Feebearing - Cape Town - 150914 - A section of informal housing was removed from a site this morning in Mfuleni by the Anti Land Invasion Unit of the City of Cape Town after the residents set up their dwellings there illegally. 18 people were arrested and a selection of petrol bombs confiscated after a crowd of protesters were dispersed. Pictured: A group of evicted woman stand by what remains of their houses. REPORTER: GADEEJA ABBAS. PICTURE: WILLEM LAW.

Cape Town - The City of Cape Town condemned repeated illegal land invasions in Mfuleni on Monday after violent protests erupted when police, the City of Cape Town’s anti-land invasion unit and law enforcement tore down about 45 shacks built on land earmarked for development.

Police spokesman Captain FC van Wyk said the land invasion had initially started with 50 people at 3am but the number grew to about 600 by on Monday morning.

“The group of people grew to about 600 and was violent as they started throwing stones. The shacks were being demolished by the contractors. When being dispersed, three petrol bombs and five litres of petrol were confiscated,” Van Wyk said.

At least 18 people were arrested for public violence as a result of the protest.

Mother of two Akhona Sekundla, 24, said she had “nowhere to go” and had “nothing to feed her family” after her home was destroyed.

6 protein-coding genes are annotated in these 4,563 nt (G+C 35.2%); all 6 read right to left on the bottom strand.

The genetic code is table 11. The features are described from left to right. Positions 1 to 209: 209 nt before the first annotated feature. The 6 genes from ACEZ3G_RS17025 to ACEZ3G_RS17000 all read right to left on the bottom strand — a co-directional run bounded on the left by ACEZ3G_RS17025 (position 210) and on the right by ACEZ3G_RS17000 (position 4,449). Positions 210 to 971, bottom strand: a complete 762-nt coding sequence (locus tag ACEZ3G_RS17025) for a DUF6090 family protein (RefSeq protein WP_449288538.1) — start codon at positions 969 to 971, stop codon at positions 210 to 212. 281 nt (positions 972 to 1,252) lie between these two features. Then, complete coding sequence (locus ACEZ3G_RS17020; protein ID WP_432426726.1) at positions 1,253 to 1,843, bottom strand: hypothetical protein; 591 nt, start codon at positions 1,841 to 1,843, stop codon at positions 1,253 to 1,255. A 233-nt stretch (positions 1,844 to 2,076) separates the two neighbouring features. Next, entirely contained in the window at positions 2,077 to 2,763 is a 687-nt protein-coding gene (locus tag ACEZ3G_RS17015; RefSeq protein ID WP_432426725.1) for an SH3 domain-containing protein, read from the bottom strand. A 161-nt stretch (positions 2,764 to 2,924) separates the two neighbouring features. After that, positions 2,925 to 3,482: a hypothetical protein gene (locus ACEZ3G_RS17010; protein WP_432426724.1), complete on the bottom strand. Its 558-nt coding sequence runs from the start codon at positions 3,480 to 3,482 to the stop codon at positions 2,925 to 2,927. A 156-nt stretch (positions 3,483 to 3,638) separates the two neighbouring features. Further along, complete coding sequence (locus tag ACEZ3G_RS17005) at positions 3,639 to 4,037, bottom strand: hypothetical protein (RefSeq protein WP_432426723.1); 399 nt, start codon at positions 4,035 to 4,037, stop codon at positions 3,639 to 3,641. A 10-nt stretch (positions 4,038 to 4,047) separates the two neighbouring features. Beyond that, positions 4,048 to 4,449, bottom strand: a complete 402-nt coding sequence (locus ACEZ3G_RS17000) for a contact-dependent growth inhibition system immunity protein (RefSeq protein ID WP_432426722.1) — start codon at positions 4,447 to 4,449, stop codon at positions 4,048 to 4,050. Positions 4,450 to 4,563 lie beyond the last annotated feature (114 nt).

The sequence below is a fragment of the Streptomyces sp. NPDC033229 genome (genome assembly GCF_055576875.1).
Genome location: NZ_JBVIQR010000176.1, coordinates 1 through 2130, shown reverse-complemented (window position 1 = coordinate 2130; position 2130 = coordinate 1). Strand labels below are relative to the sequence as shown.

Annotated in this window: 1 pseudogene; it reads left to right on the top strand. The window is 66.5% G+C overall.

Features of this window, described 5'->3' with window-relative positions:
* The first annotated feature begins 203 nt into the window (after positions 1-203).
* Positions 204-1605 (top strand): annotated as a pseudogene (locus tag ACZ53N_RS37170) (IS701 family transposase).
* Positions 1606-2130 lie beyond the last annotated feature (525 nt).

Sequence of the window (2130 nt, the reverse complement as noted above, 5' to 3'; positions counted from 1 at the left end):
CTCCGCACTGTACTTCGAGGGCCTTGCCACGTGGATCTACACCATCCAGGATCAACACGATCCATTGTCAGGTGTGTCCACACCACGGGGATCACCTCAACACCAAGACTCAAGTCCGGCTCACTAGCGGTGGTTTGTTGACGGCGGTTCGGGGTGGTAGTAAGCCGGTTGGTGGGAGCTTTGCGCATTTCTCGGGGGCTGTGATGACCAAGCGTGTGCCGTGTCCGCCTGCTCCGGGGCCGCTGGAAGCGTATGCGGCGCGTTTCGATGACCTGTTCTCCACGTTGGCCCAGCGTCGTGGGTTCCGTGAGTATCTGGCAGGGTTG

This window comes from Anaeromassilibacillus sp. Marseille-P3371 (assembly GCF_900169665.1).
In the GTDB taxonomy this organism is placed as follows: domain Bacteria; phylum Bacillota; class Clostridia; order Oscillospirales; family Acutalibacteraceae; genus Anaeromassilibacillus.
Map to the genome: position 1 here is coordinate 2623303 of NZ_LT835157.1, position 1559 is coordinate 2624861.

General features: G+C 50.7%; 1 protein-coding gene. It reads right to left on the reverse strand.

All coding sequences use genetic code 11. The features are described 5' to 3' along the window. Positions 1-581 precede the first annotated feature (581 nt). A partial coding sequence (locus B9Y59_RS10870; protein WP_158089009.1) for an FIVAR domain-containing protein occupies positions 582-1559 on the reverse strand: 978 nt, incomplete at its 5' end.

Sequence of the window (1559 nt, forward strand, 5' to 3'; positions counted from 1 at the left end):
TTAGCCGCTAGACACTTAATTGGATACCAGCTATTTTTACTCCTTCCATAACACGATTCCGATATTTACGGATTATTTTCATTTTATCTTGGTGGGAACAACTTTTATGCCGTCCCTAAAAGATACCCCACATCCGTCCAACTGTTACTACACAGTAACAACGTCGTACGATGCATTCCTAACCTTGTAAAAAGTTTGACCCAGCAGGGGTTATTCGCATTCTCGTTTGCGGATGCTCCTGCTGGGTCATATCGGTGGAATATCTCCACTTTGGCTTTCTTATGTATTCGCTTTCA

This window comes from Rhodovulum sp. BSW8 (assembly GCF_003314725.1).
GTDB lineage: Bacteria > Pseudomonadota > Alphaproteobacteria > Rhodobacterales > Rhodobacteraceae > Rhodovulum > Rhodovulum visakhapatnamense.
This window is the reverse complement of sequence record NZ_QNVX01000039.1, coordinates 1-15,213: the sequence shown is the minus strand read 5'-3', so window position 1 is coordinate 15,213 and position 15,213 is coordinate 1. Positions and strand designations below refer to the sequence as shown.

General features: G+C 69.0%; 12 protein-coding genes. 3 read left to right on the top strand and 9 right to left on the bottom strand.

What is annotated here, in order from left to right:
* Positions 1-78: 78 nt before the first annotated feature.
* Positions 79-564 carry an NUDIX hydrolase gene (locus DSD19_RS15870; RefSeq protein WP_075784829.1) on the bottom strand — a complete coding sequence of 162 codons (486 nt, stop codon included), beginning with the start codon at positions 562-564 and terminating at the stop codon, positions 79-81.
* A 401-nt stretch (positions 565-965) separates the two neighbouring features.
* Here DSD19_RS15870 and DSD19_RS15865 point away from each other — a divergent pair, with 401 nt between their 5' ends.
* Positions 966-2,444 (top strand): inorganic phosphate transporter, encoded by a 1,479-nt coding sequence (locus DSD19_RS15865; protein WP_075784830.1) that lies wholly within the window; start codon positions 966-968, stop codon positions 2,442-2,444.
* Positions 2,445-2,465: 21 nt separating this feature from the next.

“They took all of my belongings and I feel wronged. They were shooting rubber bullets. One of the women protesting was arrested. They just carried our stuff away and I feel like I am stranded,” she said.

Khanyiswa Mdunyelwa, who has a three-year-old disabled daughter, said she was distraught.

“I don’t feel right. I have been looking for a house for a long time,” she said.

In a statement, Mayco member for Human Settlements Benedicta van Minnen said the city would monitor the area to discourage further illegal land occupation.

“The city has thwarted constant attempts to invade serviced plots in this area which have been earmarked for occupation by legitimately identified beneficiaries of the Bardale human settlements development,” she said.

Van Minnen said land invasions resulted in “poor access to city services, constant flooding, high crime rates and poor connections with economic opportunities”.

She said the increase of informal settlements have made the city’s efforts in providing services “a great challenge” and urged residents “not to be duped by political organisations driving a financial or political agenda”.

“Cape Town has the highest urbanisation rate in the country. It is imperative that we uphold a fair and equitable system of delivering and accelerating the provision of housing opportunities and other services to those in need and to our most vulnerable residents. The unplanned proliferation of informal settlements makes this task a great challenge,” she said.

“The attempted land invasions do not have an impact on the timeframe for occupation of the legitimate beneficiaries and we will do everything in our power to ensure that the timeframe for occupation remains on track,” Van Minnen added.

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Cape Argus